Bur Oak Forest at the Keyhole
The Keyhole, NB (Photo by Mike Dembeck)
Along the west side of Grand Lake, New Brunswick, behind the cottage community of Princess Park, lies a stunning cove known as The Keyhole. Grand Lake is the largest lake in the province and connects to the Wolastoq (St. John) River system.
Protecting forests and wetlands along Grand Lake is a conservation priority for the Nature Conservancy of Canada (NCC). Several species of plants and animals that were once abundant here are now rare or at risk, due to the long history of clearing and development along the shores of Grand Lake. One such species is bur oak, which was a common species of old-growth floodplain forest of Grand Lake and the Wolastoq (St. John) River valley. Before the discovery of bur oak at The Keyhole in 2020, there were only eight known populations left in New Brunswick. And our province’s bur oaks are special; they are genetically distinct from other parts of the bur oak range, making it vitally important to protect these remaining trees.
“When the landowners (at The Keyhole) first invited me to visit this property, I couldn’t believe my eyes when I saw the uniquely shaped leaves of bur oak,” said Paula Noel, NCC’s New Brunswick program director. “I knew this was a rare species in the province but had yet to learn how rare, and how significant finding a mature bur oak grove was in New Brunswick!”
Thanks to a partial donation of land by Gloria and Jörg Beyeler, and Audrey and George Peppin, through the federal Ecological Gifts program, NCC has protected a 70-hectare nature reserve at The Keyhole, including wetlands and a mature floodplain forest that features a population of bur oak that is more than 200 years old.
Grand Lake feeds into the province’s longest river, the Wolastoq (Saint John) River; a priority conservation region for many at-risk plants and animals. The conservation of this natural area will be linked to a broader initiative to protect significant wetlands and forested shoreline within the Wolastoq River Watershed.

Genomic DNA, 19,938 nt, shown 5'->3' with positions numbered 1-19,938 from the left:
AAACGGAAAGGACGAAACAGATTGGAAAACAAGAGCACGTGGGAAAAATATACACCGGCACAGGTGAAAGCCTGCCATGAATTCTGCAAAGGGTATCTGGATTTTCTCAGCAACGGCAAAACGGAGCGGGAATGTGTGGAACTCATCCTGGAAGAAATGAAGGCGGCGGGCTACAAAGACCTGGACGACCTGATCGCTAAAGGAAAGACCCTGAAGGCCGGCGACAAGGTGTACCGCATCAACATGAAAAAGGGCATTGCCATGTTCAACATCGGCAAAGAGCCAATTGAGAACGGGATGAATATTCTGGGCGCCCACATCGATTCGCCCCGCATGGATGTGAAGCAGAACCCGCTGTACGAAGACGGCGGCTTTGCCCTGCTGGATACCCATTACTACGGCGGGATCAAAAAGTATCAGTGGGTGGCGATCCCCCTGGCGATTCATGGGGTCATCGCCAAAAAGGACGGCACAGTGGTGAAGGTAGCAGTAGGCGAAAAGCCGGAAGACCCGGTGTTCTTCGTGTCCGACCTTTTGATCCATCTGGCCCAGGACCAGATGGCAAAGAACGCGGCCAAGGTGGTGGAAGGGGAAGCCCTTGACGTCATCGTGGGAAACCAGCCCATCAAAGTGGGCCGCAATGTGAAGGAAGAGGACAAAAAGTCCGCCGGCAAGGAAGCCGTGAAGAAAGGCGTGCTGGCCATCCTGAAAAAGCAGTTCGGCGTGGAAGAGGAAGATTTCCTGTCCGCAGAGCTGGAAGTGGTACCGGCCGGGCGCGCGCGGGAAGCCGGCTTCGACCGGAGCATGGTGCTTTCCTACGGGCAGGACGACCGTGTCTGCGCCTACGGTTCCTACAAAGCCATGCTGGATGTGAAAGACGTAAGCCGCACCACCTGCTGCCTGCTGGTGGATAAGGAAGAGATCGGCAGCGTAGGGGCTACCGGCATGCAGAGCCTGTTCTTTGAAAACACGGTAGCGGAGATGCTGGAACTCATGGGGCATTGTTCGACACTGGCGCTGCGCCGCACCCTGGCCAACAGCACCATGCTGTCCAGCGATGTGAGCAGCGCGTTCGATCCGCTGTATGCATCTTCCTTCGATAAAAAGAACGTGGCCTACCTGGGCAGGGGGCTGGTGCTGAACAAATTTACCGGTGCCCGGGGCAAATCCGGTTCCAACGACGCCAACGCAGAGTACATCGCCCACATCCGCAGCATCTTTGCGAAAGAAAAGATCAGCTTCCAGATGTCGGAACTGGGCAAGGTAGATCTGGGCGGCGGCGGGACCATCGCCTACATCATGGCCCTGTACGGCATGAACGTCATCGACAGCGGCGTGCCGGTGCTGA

You can help us protect precious lands like The Keyhole, including the shoreline, wetlands and mature riparian floodplain surrounding Grand Lake and nearby areas. This region provides important habitat for many species of plants and animals, especially waterfowl that thrive in the wetlands, and boasts great fish habitat. Protecting The Keyhole will ensure the community has access to water for generations to come.
Conservation in this part of New Brunswick can also lessen the effects of seasonal flooding in the region. The lower Wolastoq (St. John) River has seen repeated and extensive once-in-a-lifetime-level flooding over the past decade.
The Princess Park region of Grand Lake includes some of the densest cottage developments in the province. The cottages and homes in this area were severely affected by the extreme spring flooding along the Wolastoq (St. John) River in 2018 and 2019. Property damage was extensive, as it displaced many residents, and roads were blocked and closed until the water receded. Most of the damage has been repaired, but the river is still susceptible to annual spring flooding.
The forest and wetlands at The Keyhole and other natural habitats surrounding Grand Lake help capture and hold excessive water. Permanent protection of the watershed’s lands and forests will help improve water storage capacity. Once NCC protects land, we develop management plans to restore any previously cleared or disturbed areas. This work improves their ability to absorb and hold water to lessen the effects of flooding and extreme precipitation events.
You can help support the conservation of sites like The Keyhole and the restoration of forests on and near floodplains in New Brunswick.